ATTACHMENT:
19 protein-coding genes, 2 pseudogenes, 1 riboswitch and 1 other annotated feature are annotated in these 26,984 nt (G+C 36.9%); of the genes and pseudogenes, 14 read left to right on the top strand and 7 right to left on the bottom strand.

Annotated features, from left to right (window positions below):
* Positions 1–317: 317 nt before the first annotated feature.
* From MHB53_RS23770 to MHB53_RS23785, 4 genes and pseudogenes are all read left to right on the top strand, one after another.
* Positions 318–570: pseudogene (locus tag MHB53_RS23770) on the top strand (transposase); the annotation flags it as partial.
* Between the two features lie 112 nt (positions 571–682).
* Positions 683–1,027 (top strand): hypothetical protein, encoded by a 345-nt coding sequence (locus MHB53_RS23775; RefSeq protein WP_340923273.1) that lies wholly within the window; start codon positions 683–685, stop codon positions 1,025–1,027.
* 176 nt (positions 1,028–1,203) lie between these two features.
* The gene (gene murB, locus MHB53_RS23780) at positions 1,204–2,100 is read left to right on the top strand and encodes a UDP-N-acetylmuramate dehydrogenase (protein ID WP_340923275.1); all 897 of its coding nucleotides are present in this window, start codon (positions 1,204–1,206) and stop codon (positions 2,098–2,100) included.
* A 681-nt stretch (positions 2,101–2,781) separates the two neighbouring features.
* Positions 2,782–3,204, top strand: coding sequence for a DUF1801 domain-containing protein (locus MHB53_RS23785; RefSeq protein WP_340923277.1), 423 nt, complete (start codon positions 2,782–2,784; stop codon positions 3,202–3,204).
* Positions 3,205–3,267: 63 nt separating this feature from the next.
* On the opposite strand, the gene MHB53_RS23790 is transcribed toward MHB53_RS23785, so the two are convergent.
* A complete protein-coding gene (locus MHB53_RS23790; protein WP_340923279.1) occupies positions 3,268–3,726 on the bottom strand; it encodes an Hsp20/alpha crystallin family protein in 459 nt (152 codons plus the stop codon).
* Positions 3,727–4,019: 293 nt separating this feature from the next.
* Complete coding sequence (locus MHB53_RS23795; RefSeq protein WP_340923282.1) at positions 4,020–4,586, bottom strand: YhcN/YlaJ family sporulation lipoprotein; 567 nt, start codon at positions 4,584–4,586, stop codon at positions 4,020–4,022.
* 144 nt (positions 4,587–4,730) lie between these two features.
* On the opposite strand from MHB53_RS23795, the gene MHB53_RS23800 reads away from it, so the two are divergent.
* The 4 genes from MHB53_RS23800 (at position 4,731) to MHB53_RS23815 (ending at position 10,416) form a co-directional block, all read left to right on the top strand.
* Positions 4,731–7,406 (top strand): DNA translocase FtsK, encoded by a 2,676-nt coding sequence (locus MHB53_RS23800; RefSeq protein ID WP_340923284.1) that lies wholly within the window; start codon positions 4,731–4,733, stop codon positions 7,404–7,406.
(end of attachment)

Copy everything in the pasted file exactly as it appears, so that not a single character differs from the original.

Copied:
19 protein-coding genes, 2 pseudogenes, 1 riboswitch and 1 other annotated feature are annotated in these 26,984 nt (G+C 36.9%); of the genes and pseudogenes, 14 read left to right on the top strand and 7 right to left on the bottom strand.

Annotated features, from left to right (window positions below):
* Positions 1–317: 317 nt before the first annotated feature.
* From MHB53_RS23770 to MHB53_RS23785, 4 genes and pseudogenes are all read left to right on the top strand, one after another.
* Positions 318–570: pseudogene (locus tag MHB53_RS23770) on the top strand (transposase); the annotation flags it as partial.
* Between the two features lie 112 nt (positions 571–682).
* Positions 683–1,027 (top strand): hypothetical protein, encoded by a 345-nt coding sequence (locus MHB53_RS23775; RefSeq protein WP_340923273.1) that lies wholly within the window; start codon positions 683–685, stop codon positions 1,025–1,027.
* 176 nt (positions 1,028–1,203) lie between these two features.
* The gene (gene murB, locus MHB53_RS23780) at positions 1,204–2,100 is read left to right on the top strand and encodes a UDP-N-acetylmuramate dehydrogenase (protein ID WP_340923275.1); all 897 of its coding nucleotides are present in this window, start codon (positions 1,204–1,206) and stop codon (positions 2,098–2,100) included.
* A 681-nt stretch (positions 2,101–2,781) separates the two neighbouring features.
* Positions 2,782–3,204, top strand: coding sequence for a DUF1801 domain-containing protein (locus MHB53_RS23785; RefSeq protein WP_340923277.1), 423 nt, complete (start codon positions 2,782–2,784; stop codon positions 3,202–3,204).
* Positions 3,205–3,267: 63 nt separating this feature from the next.
* On the opposite strand, the gene MHB53_RS23790 is transcribed toward MHB53_RS23785, so the two are convergent.
* A complete protein-coding gene (locus MHB53_RS23790; protein WP_340923279.1) occupies positions 3,268–3,726 on the bottom strand; it encodes an Hsp20/alpha crystallin family protein in 459 nt (152 codons plus the stop codon).
* Positions 3,727–4,019: 293 nt separating this feature from the next.
* Complete coding sequence (locus MHB53_RS23795; RefSeq protein WP_340923282.1) at positions 4,020–4,586, bottom strand: YhcN/YlaJ family sporulation lipoprotein; 567 nt, start codon at positions 4,584–4,586, stop codon at positions 4,020–4,022.
* 144 nt (positions 4,587–4,730) lie between these two features.
* On the opposite strand from MHB53_RS23795, the gene MHB53_RS23800 reads away from it, so the two are divergent.
* The 4 genes from MHB53_RS23800 (at position 4,731) to MHB53_RS23815 (ending at position 10,416) form a co-directional block, all read left to right on the top strand.
* Positions 4,731–7,406 (top strand): DNA translocase FtsK, encoded by a 2,676-nt coding sequence (locus MHB53_RS23800; RefSeq protein ID WP_340923284.1) that lies wholly within the window; start codon positions 4,731–4,733, stop codon positions 7,404–7,406.